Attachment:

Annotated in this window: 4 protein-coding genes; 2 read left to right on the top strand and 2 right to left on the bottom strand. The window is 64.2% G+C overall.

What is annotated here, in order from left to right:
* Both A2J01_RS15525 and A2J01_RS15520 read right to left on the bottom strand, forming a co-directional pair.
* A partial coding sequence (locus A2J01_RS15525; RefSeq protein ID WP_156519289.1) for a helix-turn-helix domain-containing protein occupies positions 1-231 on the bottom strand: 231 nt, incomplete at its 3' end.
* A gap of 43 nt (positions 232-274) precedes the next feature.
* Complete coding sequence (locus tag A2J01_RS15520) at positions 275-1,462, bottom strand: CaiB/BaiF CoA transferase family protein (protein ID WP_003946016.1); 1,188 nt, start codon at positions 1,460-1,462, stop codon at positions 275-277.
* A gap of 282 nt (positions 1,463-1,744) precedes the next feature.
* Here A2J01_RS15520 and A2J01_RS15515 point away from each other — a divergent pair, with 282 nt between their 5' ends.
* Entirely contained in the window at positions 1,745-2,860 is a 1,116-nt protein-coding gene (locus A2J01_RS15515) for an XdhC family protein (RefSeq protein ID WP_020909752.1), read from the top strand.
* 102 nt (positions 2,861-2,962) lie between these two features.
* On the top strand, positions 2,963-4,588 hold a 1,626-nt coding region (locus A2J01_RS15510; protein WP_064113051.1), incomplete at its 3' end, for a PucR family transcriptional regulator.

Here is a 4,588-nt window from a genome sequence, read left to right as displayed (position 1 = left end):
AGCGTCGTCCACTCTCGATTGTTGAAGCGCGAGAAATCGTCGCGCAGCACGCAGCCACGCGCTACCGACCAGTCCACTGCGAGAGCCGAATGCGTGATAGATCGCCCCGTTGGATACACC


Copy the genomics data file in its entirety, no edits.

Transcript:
Annotated in this window: 4 protein-coding genes; 2 read left to right on the top strand and 2 right to left on the bottom strand. The window is 64.2% G+C overall.

What is annotated here, in order from left to right:
* Both A2J01_RS15525 and A2J01_RS15520 read right to left on the bottom strand, forming a co-directional pair.
* A partial coding sequence (locus A2J01_RS15525; RefSeq protein ID WP_156519289.1) for a helix-turn-helix domain-containing protein occupies positions 1-231 on the bottom strand: 231 nt, incomplete at its 3' end.
* A gap of 43 nt (positions 232-274) precedes the next feature.
* Complete coding sequence (locus tag A2J01_RS15520) at positions 275-1,462, bottom strand: CaiB/BaiF CoA transferase family protein (protein ID WP_003946016.1); 1,188 nt, start codon at positions 1,460-1,462, stop codon at positions 275-277.
* A gap of 282 nt (positions 1,463-1,744) precedes the next feature.
* Here A2J01_RS15520 and A2J01_RS15515 point away from each other — a divergent pair, with 282 nt between their 5' ends.
* Entirely contained in the window at positions 1,745-2,860 is a 1,116-nt protein-coding gene (locus A2J01_RS15515) for an XdhC family protein (RefSeq protein ID WP_020909752.1), read from the top strand.
* 102 nt (positions 2,861-2,962) lie between these two features.
* On the top strand, positions 2,963-4,588 hold a 1,626-nt coding region (locus A2J01_RS15510; protein WP_064113051.1), incomplete at its 3' end, for a PucR family transcriptional regulator.

Here is a 4,588-nt window from a genome sequence, read left to right as displayed (position 1 = left end):
AGCGTCGTCCACTCTCGATTGTTGAAGCGCGAGAAATCGTCGCGCAGCACGCAGCCACGCGCTACCGACCAGTCCACTGCGAGAGCCGAATGCGTGATAGATCGCCCCGTTGGATACACC